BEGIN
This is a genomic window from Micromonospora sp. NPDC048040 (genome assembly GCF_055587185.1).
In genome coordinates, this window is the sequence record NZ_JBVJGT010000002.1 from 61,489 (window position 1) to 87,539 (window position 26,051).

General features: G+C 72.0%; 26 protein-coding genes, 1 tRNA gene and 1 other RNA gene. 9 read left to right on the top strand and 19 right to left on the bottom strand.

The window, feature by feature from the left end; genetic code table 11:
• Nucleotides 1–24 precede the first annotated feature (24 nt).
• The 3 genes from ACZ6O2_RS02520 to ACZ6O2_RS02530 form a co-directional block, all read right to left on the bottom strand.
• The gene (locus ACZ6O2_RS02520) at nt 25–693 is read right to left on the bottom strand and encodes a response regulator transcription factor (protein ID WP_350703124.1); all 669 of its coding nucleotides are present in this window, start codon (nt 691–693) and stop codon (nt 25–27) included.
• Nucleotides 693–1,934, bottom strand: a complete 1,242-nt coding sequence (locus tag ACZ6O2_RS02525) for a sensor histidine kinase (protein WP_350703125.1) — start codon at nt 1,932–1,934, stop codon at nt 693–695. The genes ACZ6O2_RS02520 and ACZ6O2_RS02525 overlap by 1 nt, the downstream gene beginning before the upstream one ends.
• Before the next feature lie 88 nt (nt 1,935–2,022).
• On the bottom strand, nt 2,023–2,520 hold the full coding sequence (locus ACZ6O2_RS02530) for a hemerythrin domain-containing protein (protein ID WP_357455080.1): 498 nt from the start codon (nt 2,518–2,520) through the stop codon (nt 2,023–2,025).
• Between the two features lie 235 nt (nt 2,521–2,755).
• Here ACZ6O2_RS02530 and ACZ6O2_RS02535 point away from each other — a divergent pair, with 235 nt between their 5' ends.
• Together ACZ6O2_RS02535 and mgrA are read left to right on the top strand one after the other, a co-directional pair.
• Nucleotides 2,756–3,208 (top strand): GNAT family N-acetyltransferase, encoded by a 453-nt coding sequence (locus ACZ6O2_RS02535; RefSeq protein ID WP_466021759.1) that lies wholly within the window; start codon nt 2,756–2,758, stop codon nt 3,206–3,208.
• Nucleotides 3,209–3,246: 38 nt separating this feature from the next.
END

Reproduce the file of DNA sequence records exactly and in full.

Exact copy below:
This is a genomic window from Micromonospora sp. NPDC048040 (genome assembly GCF_055587185.1).
In genome coordinates, this window is the sequence record NZ_JBVJGT010000002.1 from 61,489 (window position 1) to 87,539 (window position 26,051).

General features: G+C 72.0%; 26 protein-coding genes, 1 tRNA gene and 1 other RNA gene. 9 read left to right on the top strand and 19 right to left on the bottom strand.

The window, feature by feature from the left end; genetic code table 11:
• Nucleotides 1–24 precede the first annotated feature (24 nt).
• The 3 genes from ACZ6O2_RS02520 to ACZ6O2_RS02530 form a co-directional block, all read right to left on the bottom strand.
• The gene (locus ACZ6O2_RS02520) at nt 25–693 is read right to left on the bottom strand and encodes a response regulator transcription factor (protein ID WP_350703124.1); all 669 of its coding nucleotides are present in this window, start codon (nt 691–693) and stop codon (nt 25–27) included.
• Nucleotides 693–1,934, bottom strand: a complete 1,242-nt coding sequence (locus tag ACZ6O2_RS02525) for a sensor histidine kinase (protein WP_350703125.1) — start codon at nt 1,932–1,934, stop codon at nt 693–695. The genes ACZ6O2_RS02520 and ACZ6O2_RS02525 overlap by 1 nt, the downstream gene beginning before the upstream one ends.
• Before the next feature lie 88 nt (nt 1,935–2,022).
• On the bottom strand, nt 2,023–2,520 hold the full coding sequence (locus ACZ6O2_RS02530) for a hemerythrin domain-containing protein (protein ID WP_357455080.1): 498 nt from the start codon (nt 2,518–2,520) through the stop codon (nt 2,023–2,025).
• Between the two features lie 235 nt (nt 2,521–2,755).
• Here ACZ6O2_RS02530 and ACZ6O2_RS02535 point away from each other — a divergent pair, with 235 nt between their 5' ends.
• Together ACZ6O2_RS02535 and mgrA are read left to right on the top strand one after the other, a co-directional pair.
• Nucleotides 2,756–3,208 (top strand): GNAT family N-acetyltransferase, encoded by a 453-nt coding sequence (locus ACZ6O2_RS02535; RefSeq protein ID WP_466021759.1) that lies wholly within the window; start codon nt 2,756–2,758, stop codon nt 3,206–3,208.
• Nucleotides 3,209–3,246: 38 nt separating this feature from the next.